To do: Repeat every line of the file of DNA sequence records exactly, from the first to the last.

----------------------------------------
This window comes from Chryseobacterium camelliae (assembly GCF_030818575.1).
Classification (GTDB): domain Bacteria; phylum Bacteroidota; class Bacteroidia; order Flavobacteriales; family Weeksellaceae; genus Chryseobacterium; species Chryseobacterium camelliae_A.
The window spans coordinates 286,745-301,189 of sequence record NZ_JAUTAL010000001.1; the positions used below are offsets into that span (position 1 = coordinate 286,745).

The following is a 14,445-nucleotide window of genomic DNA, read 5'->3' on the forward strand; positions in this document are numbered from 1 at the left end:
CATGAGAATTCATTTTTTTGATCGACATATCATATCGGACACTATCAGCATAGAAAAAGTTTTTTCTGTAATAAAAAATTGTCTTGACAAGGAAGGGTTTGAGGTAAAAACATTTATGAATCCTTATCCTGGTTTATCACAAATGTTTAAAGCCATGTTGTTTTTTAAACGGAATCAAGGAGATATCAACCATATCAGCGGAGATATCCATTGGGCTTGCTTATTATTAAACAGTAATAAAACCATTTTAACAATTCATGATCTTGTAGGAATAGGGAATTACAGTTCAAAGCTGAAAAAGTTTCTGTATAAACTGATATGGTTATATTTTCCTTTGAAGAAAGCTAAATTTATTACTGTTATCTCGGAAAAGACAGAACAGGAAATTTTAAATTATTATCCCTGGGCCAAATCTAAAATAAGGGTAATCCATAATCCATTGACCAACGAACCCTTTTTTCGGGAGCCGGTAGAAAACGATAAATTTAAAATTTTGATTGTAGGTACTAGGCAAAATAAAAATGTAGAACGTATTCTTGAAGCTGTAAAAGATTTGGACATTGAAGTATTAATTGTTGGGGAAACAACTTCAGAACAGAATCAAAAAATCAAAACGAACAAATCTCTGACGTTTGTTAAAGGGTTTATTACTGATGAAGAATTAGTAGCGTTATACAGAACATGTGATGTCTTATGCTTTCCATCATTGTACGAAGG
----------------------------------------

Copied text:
This window comes from Chryseobacterium camelliae (assembly GCF_030818575.1).
Classification (GTDB): domain Bacteria; phylum Bacteroidota; class Bacteroidia; order Flavobacteriales; family Weeksellaceae; genus Chryseobacterium; species Chryseobacterium camelliae_A.
The window spans coordinates 286,745-301,189 of sequence record NZ_JAUTAL010000001.1; the positions used below are offsets into that span (position 1 = coordinate 286,745).

The following is a 14,445-nucleotide window of genomic DNA, read 5'->3' on the forward strand; positions in this document are numbered from 1 at the left end:
CATGAGAATTCATTTTTTTGATCGACATATCATATCGGACACTATCAGCATAGAAAAAGTTTTTTCTGTAATAAAAAATTGTCTTGACAAGGAAGGGTTTGAGGTAAAAACATTTATGAATCCTTATCCTGGTTTATCACAAATGTTTAAAGCCATGTTGTTTTTTAAACGGAATCAAGGAGATATCAACCATATCAGCGGAGATATCCATTGGGCTTGCTTATTATTAAACAGTAATAAAACCATTTTAACAATTCATGATCTTGTAGGAATAGGGAATTACAGTTCAAAGCTGAAAAAGTTTCTGTATAAACTGATATGGTTATATTTTCCTTTGAAGAAAGCTAAATTTATTACTGTTATCTCGGAAAAGACAGAACAGGAAATTTTAAATTATTATCCCTGGGCCAAATCTAAAATAAGGGTAATCCATAATCCATTGACCAACGAACCCTTTTTTCGGGAGCCGGTAGAAAACGATAAATTTAAAATTTTGATTGTAGGTACTAGGCAAAATAAAAATGTAGAACGTATTCTTGAAGCTGTAAAAGATTTGGACATTGAAGTATTAATTGTTGGGGAAACAACTTCAGAACAGAATCAAAAAATCAAAACGAACAAATCTCTGACGTTTGTTAAAGGGTTTATTACTGATGAAGAATTAGTAGCGTTATACAGAACATGTGATGTCTTATGCTTTCCATCATTGTACGAAGG